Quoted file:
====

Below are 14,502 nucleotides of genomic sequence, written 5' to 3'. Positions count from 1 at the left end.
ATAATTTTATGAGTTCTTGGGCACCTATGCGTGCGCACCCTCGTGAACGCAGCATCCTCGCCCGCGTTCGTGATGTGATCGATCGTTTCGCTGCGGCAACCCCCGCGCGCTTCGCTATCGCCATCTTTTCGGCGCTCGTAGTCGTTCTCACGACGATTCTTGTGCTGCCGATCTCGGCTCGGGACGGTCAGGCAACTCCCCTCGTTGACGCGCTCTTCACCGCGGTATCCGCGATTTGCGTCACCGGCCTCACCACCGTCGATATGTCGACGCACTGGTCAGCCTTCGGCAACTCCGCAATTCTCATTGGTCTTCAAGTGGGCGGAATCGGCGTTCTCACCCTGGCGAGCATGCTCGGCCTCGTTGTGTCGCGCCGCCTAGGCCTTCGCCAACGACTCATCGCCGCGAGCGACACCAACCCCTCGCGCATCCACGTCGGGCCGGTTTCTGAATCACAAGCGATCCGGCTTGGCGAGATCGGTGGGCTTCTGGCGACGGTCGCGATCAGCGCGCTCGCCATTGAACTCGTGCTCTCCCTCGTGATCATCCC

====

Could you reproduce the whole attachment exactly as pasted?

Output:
Below are 14,502 nucleotides of genomic sequence, written 5' to 3'. Positions count from 1 at the left end.
ATAATTTTATGAGTTCTTGGGCACCTATGCGTGCGCACCCTCGTGAACGCAGCATCCTCGCCCGCGTTCGTGATGTGATCGATCGTTTCGCTGCGGCAACCCCCGCGCGCTTCGCTATCGCCATCTTTTCGGCGCTCGTAGTCGTTCTCACGACGATTCTTGTGCTGCCGATCTCGGCTCGGGACGGTCAGGCAACTCCCCTCGTTGACGCGCTCTTCACCGCGGTATCCGCGATTTGCGTCACCGGCCTCACCACCGTCGATATGTCGACGCACTGGTCAGCCTTCGGCAACTCCGCAATTCTCATTGGTCTTCAAGTGGGCGGAATCGGCGTTCTCACCCTGGCGAGCATGCTCGGCCTCGTTGTGTCGCGCCGCCTAGGCCTTCGCCAACGACTCATCGCCGCGAGCGACACCAACCCCTCGCGCATCCACGTCGGGCCGGTTTCTGAATCACAAGCGATCCGGCTTGGCGAGATCGGTGGGCTTCTGGCGACGGTCGCGATCAGCGCGCTCGCCATTGAACTCGTGCTCTCCCTCGTGATCATCCC